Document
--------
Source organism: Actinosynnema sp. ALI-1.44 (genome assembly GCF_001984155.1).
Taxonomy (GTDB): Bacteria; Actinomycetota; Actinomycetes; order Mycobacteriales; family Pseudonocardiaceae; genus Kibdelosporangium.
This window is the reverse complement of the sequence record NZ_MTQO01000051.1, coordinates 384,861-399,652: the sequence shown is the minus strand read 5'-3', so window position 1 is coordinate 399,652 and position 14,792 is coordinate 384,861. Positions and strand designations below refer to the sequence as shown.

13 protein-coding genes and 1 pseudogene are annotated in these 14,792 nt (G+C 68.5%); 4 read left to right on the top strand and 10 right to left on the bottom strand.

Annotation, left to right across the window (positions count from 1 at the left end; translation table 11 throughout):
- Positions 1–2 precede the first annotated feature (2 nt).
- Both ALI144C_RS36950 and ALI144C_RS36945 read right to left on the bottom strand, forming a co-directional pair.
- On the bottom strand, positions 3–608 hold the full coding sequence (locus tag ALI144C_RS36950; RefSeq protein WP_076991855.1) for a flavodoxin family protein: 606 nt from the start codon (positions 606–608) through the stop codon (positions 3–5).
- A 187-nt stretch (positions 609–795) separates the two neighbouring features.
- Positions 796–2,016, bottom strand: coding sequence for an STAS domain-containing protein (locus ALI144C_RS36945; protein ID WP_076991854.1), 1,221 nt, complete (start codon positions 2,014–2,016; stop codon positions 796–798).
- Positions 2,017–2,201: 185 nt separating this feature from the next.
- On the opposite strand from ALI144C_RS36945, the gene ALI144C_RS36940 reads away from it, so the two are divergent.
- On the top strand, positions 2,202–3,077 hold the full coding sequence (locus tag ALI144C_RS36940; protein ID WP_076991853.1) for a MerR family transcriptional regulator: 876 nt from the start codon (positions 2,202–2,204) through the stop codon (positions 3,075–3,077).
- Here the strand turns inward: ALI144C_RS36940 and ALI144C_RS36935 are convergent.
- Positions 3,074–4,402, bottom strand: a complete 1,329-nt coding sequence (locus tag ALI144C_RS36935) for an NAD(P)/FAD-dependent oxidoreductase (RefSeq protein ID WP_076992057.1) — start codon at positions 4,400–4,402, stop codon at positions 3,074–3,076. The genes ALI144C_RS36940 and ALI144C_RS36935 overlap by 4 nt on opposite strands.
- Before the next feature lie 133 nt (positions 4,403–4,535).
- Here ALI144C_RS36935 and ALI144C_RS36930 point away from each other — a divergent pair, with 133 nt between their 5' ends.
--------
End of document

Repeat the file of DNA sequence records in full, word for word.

Source organism: Actinosynnema sp. ALI-1.44 (genome assembly GCF_001984155.1).
Taxonomy (GTDB): Bacteria; Actinomycetota; Actinomycetes; order Mycobacteriales; family Pseudonocardiaceae; genus Kibdelosporangium.
This window is the reverse complement of the sequence record NZ_MTQO01000051.1, coordinates 384,861-399,652: the sequence shown is the minus strand read 5'-3', so window position 1 is coordinate 399,652 and position 14,792 is coordinate 384,861. Positions and strand designations below refer to the sequence as shown.

13 protein-coding genes and 1 pseudogene are annotated in these 14,792 nt (G+C 68.5%); 4 read left to right on the top strand and 10 right to left on the bottom strand.

Annotation, left to right across the window (positions count from 1 at the left end; translation table 11 throughout):
- Positions 1–2 precede the first annotated feature (2 nt).
- Both ALI144C_RS36950 and ALI144C_RS36945 read right to left on the bottom strand, forming a co-directional pair.
- On the bottom strand, positions 3–608 hold the full coding sequence (locus tag ALI144C_RS36950; RefSeq protein WP_076991855.1) for a flavodoxin family protein: 606 nt from the start codon (positions 606–608) through the stop codon (positions 3–5).
- A 187-nt stretch (positions 609–795) separates the two neighbouring features.
- Positions 796–2,016, bottom strand: coding sequence for an STAS domain-containing protein (locus ALI144C_RS36945; protein ID WP_076991854.1), 1,221 nt, complete (start codon positions 2,014–2,016; stop codon positions 796–798).
- Positions 2,017–2,201: 185 nt separating this feature from the next.
- On the opposite strand from ALI144C_RS36945, the gene ALI144C_RS36940 reads away from it, so the two are divergent.
- On the top strand, positions 2,202–3,077 hold the full coding sequence (locus tag ALI144C_RS36940; protein ID WP_076991853.1) for a MerR family transcriptional regulator: 876 nt from the start codon (positions 2,202–2,204) through the stop codon (positions 3,075–3,077).
- Here the strand turns inward: ALI144C_RS36940 and ALI144C_RS36935 are convergent.
- Positions 3,074–4,402, bottom strand: a complete 1,329-nt coding sequence (locus tag ALI144C_RS36935) for an NAD(P)/FAD-dependent oxidoreductase (RefSeq protein ID WP_076992057.1) — start codon at positions 4,400–4,402, stop codon at positions 3,074–3,076. The genes ALI144C_RS36940 and ALI144C_RS36935 overlap by 4 nt on opposite strands.
- Before the next feature lie 133 nt (positions 4,403–4,535).
- Here ALI144C_RS36935 and ALI144C_RS36930 point away from each other — a divergent pair, with 133 nt between their 5' ends.